Russian stocks, down for a third month in New York, will extend declines as the slowest economic growth since 2009 curbs investors’ appetite for the country’s equities, according to Otkritie Financial Corp. and UralSib Financial Corp.
The Bloomberg Russia-US Equity Index gained 1.1 percent in New York yesterday, trimming the drop in April to 3.2 percent. The gauge of the most-traded Russian companies in the U.S. has lost 11 percent during the past three months. Futures (VEA) on Moscow’s dollar-denominated RTS Index rose 0.2 percent to 137,450 in U.S. hours yesterday.
Russia’s economy expanded 2.1 percent in the fourth quarter, the least since a 2009 recession, while inflation almost doubled to 7 percent in the past 12 months. American depositary receipts of Mechel led declines among U.S.-traded Russian stocks in April, tumbling 19 percent, while OAO RusHydro (RSHYY:US) slid 11 percent. State-backed oil producer OAO Rosneft’s treatment of minority shareholders is also deterring investment, according to Moscow-based Otkritie.
“There is an overall negative mood toward the Russian market, as the economy is slowing while inflation remains high,” Slava Smolyaninov, chief strategist at Moscow-based brokerage UralSib, said in a phone interview yesterday. “That negative perception toward Russia will continue until it manages to stabilize economic growth and demand for commodities improves globally.”
The Market Vectors Russia ETF (RSX:US), the largest dedicated Russian exchange-traded fund, increased 1.4 percent to $26.74 yesterday, trimming its monthly drop to 3.6 percent. The gauge fell for a third month. The RTS Volatility Index, which measures expected swings in the stock futures, increased 1.7 percent to 21.09 points.
The Micex Index (INDEXCF) gained 1.7 percent to 1,385.88 in Moscow yesterday, paring its April decline to 3.7 percent. The gauge lost 10 percent since the end of January. Russian markets are closed for holidays today.
Policy makers cut Russia’s growth forecast to 2.4 percent this year, compared with 3.6 percent expected earlier. Russia is probably already in a recession and monetary policy should be eased to ignite growth, Ksenia Yudaeva, President Vladimir Putin’s representative to the Group of 20 nations, said in an April 16 interview in New York.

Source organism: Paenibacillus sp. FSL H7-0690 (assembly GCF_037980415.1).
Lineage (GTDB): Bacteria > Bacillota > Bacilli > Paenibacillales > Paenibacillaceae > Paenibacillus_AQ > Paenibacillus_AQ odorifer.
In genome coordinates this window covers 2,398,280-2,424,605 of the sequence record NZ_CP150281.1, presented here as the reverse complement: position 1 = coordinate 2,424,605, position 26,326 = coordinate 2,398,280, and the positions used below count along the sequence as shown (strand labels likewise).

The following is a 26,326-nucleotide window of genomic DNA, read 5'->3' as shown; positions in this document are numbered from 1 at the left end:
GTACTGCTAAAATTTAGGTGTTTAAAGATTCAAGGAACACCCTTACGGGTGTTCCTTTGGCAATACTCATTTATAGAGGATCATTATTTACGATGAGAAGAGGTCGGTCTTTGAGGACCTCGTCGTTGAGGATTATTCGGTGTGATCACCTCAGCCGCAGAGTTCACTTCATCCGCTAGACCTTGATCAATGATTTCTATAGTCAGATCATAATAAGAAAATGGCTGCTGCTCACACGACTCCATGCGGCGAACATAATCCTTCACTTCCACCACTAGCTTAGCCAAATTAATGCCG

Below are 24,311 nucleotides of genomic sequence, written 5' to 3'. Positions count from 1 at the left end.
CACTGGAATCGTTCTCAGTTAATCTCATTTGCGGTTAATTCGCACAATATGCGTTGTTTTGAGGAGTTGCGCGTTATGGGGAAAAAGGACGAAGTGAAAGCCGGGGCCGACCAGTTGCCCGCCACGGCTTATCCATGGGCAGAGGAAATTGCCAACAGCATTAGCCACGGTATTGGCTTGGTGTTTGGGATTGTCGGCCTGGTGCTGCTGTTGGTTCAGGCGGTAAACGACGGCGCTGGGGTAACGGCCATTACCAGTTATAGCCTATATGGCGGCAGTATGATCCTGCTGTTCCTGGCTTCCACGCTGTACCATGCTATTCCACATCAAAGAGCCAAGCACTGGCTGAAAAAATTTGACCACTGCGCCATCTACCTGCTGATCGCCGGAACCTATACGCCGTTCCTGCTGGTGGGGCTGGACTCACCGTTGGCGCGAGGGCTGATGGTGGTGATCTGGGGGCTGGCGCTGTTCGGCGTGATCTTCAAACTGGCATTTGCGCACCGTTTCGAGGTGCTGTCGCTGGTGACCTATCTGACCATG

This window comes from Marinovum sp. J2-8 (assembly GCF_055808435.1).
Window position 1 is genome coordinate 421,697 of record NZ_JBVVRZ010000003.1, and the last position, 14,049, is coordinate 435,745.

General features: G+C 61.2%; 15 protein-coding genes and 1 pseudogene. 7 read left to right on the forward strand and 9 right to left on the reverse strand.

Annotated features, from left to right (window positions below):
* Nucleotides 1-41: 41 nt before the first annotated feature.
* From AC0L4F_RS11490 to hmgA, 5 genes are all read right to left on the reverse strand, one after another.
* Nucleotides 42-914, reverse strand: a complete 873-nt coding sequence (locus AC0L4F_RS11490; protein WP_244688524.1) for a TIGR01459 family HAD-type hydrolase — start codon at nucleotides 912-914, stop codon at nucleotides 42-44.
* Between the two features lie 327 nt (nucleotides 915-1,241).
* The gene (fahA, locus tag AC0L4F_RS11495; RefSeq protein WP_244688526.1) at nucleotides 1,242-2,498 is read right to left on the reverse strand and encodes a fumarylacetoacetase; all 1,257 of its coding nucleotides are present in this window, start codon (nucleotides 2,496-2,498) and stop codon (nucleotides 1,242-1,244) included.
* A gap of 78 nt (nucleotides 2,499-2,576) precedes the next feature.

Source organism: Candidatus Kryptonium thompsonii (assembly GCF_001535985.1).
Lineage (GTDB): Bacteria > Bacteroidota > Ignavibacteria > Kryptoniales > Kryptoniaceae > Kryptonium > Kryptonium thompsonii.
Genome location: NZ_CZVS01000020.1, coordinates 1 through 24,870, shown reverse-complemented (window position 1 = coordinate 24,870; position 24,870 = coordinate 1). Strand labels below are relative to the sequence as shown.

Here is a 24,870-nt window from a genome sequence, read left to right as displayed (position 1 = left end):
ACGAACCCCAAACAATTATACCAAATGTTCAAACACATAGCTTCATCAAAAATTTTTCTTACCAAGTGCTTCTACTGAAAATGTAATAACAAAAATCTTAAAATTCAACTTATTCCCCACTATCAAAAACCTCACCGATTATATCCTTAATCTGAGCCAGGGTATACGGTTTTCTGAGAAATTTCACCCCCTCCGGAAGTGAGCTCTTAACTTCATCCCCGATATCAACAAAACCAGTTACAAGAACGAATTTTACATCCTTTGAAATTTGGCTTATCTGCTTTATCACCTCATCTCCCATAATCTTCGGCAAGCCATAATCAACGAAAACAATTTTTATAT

Commodities made up more than 80 percent of Russia’s export revenue in 2011, according to government data, while oil and natural gas account for about 50 percent of the nation’s budget revenue.
The Standard & Poor’s GSCI Index of 24 raw materials fell 0.9 percent to 624.44 yesterday, widening its drop last month to 4.7 percent, the steepest decline since May 2012.
OAO Mechel (MTL:US), Russia’s biggest producer of steelmaking coal, slipped 0.5 percent to $4.08 yesterday. The Moscow-based company has fallen a fourth month, its longest stretch of retreats since the five months to January 2009.
OAO RusHydro gained 4.3 percent to $1.70 yesterday, the highest level since April 5. The nation’s largest renewable energy producer has plunged 33 percent since the end of January.
Yandex NV (YNDX:US), the biggest Internet company in Russia, fell less than 0.1 percent to $25.74 yesterday, trimming its advance last month to 11 percent. Yandex, based in The Hague, was the biggest gainer on the Bloomberg Russia-US gauge last month.
Rosneft, the world’s largest publicly traded crude producer, closed its $55 billion takeover of BP Plc (BP/)’s TNK-BP Russian unit on March 21, sending shares of TNK’s traded unit, OAO TNK-BP Holding (TNBP), to a record low on March 26 after announcing plans to borrow money from the company.
“Investors are selling because of the way they are being treated by Russia’s major companies,” Vladimir Tikhomirov, chief economist at Otkritie Financial Corp, said by phone from Moscow yesterday. “When such a heavyweight as Rosneft mistreats its minority shareholders, it has a huge impact on the investment climate in the country.”
Futures expiring in June on Russia’s ruble showed the currency gaining 0.4 percent to 31.93 per dollar, after falling 0.6 percent to 31.1210 in Moscow yesterday. The currency declined 0.9 percent to 35.5441 against the dollar-euro basket used by the central bank.
Crude for June delivery decreased 1.1 percent to $93.46 a barrel on the New York Mercantile Exchange yesterday, widening its monthly drop to 3.9 percent and falling for a second time in three months. Brent oil for June settlement declined 1.4 percent to $102.37 a barrel on London’s ICE Futures Europe exchange, losing 7 percent last month, the biggest drop since May 2012. Urals crude, Russia’s major export blend, decreased 1.3 percent to $101.02, widening its drop last month to 6.1 percent.
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